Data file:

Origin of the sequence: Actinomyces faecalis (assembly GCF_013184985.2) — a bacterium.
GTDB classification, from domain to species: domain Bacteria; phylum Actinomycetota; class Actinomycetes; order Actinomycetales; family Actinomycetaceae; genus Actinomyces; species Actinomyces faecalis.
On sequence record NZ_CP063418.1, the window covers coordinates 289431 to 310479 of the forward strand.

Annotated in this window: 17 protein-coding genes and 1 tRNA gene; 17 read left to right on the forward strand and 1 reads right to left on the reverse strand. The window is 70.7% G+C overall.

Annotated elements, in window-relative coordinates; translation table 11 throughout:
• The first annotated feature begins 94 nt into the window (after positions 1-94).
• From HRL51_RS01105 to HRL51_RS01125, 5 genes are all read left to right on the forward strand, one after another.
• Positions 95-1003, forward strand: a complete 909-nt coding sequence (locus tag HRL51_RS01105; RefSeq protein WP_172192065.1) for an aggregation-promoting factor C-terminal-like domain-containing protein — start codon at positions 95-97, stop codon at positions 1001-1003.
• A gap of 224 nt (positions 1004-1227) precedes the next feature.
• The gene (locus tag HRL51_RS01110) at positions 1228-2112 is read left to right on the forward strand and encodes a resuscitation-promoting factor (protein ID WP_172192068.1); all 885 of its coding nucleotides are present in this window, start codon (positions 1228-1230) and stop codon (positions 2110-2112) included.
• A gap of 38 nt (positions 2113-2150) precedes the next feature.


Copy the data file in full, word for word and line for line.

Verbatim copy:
Origin of the sequence: Actinomyces faecalis (assembly GCF_013184985.2) — a bacterium.
GTDB classification, from domain to species: domain Bacteria; phylum Actinomycetota; class Actinomycetes; order Actinomycetales; family Actinomycetaceae; genus Actinomyces; species Actinomyces faecalis.
On sequence record NZ_CP063418.1, the window covers coordinates 289431 to 310479 of the forward strand.

Annotated in this window: 17 protein-coding genes and 1 tRNA gene; 17 read left to right on the forward strand and 1 reads right to left on the reverse strand. The window is 70.7% G+C overall.

Annotated elements, in window-relative coordinates; translation table 11 throughout:
• The first annotated feature begins 94 nt into the window (after positions 1-94).
• From HRL51_RS01105 to HRL51_RS01125, 5 genes are all read left to right on the forward strand, one after another.
• Positions 95-1003, forward strand: a complete 909-nt coding sequence (locus tag HRL51_RS01105; RefSeq protein WP_172192065.1) for an aggregation-promoting factor C-terminal-like domain-containing protein — start codon at positions 95-97, stop codon at positions 1001-1003.
• A gap of 224 nt (positions 1004-1227) precedes the next feature.
• The gene (locus tag HRL51_RS01110) at positions 1228-2112 is read left to right on the forward strand and encodes a resuscitation-promoting factor (protein ID WP_172192068.1); all 885 of its coding nucleotides are present in this window, start codon (positions 1228-1230) and stop codon (positions 2110-2112) included.
• A gap of 38 nt (positions 2113-2150) precedes the next feature.